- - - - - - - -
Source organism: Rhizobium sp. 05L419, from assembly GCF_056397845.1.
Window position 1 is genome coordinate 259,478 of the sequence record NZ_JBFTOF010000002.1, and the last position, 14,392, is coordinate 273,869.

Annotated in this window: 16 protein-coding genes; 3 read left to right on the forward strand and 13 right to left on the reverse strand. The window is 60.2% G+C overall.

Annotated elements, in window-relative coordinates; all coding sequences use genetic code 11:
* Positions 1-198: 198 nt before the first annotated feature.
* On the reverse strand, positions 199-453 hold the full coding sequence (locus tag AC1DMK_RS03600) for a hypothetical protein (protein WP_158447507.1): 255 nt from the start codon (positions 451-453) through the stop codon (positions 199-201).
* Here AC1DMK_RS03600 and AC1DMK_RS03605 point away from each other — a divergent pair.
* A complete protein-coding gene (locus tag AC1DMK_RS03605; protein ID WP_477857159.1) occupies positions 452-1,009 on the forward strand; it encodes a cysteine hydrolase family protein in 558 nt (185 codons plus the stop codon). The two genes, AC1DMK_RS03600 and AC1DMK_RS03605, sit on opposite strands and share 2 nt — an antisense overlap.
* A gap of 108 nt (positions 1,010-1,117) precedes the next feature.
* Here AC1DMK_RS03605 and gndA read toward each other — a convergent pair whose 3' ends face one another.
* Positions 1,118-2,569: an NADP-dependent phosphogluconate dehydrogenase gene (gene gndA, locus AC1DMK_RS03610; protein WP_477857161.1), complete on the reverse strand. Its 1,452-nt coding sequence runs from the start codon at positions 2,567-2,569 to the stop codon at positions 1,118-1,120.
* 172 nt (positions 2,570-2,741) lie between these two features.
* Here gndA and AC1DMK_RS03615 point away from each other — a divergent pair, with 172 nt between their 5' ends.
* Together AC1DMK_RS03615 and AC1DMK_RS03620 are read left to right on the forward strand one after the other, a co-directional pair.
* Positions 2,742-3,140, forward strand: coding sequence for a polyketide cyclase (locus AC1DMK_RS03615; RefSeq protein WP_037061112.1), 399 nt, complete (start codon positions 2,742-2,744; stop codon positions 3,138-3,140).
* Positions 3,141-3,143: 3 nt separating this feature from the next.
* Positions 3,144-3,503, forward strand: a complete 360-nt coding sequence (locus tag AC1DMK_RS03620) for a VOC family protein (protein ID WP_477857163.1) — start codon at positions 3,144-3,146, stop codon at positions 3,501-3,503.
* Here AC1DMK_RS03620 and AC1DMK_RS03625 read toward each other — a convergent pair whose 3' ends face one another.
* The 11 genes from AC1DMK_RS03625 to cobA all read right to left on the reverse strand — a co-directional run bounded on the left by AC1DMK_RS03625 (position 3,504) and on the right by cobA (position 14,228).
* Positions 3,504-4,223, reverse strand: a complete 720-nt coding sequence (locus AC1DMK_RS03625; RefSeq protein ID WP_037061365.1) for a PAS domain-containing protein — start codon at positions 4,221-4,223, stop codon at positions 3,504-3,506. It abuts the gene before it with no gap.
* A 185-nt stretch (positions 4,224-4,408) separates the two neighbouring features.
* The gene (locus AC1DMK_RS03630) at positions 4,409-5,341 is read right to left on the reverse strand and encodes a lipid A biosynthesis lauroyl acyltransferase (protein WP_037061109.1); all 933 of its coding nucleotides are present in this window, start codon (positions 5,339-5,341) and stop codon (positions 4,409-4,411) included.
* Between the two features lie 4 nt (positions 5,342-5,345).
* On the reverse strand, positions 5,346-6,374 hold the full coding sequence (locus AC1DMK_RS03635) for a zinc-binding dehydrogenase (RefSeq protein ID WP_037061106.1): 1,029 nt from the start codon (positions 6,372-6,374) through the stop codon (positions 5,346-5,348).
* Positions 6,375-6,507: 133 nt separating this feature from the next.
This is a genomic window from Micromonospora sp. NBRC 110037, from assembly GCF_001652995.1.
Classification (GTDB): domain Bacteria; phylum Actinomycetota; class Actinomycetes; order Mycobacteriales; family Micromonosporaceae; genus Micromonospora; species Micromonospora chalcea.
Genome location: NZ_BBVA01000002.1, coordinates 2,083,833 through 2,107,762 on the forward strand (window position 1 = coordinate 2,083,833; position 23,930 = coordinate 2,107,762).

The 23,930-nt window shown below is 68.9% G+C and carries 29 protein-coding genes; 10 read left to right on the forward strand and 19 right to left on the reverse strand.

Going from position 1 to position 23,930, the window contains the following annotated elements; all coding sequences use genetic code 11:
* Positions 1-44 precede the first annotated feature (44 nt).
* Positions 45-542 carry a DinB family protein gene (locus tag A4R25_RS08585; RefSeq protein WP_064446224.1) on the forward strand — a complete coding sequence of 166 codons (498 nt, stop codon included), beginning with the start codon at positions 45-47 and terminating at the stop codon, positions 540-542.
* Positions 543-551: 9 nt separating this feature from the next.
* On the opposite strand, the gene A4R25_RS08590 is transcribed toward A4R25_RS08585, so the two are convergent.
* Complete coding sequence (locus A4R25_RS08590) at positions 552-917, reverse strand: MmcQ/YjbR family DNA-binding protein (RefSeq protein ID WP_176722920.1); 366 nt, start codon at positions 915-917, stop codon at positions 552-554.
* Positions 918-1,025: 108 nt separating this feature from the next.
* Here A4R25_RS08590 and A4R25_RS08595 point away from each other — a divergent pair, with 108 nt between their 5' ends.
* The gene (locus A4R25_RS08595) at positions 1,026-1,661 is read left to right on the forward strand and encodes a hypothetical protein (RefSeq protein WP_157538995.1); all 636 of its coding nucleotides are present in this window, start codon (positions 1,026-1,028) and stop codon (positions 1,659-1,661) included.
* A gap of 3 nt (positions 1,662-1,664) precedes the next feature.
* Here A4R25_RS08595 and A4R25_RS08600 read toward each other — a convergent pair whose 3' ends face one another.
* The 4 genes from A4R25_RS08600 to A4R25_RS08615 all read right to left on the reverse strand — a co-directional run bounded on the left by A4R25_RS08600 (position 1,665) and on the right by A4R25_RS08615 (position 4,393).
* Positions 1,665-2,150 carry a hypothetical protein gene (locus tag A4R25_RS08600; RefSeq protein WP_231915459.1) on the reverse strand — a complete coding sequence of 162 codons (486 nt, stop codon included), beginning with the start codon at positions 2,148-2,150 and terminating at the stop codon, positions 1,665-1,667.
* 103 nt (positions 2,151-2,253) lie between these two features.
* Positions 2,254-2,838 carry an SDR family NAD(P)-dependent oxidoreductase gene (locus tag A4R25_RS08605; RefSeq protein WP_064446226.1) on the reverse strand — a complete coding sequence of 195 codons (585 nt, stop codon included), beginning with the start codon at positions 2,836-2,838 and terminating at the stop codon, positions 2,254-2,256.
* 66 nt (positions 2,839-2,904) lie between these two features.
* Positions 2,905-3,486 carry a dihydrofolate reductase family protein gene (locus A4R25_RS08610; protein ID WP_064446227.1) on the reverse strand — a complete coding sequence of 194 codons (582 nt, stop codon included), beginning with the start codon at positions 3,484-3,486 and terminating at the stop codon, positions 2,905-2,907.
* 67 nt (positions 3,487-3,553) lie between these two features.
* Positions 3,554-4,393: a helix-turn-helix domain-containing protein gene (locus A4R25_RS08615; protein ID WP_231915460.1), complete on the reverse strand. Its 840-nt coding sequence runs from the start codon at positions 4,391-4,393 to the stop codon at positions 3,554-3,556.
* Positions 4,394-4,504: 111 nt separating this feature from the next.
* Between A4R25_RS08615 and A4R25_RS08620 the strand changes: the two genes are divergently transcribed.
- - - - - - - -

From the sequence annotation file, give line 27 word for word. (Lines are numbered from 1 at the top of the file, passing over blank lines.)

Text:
Classification (GTDB): domain Bacteria; phylum Actinomycetota; class Actinomycetes; order Mycobacteriales; family Micromonosporaceae; genus Micromonospora; species Micromonospora chalcea.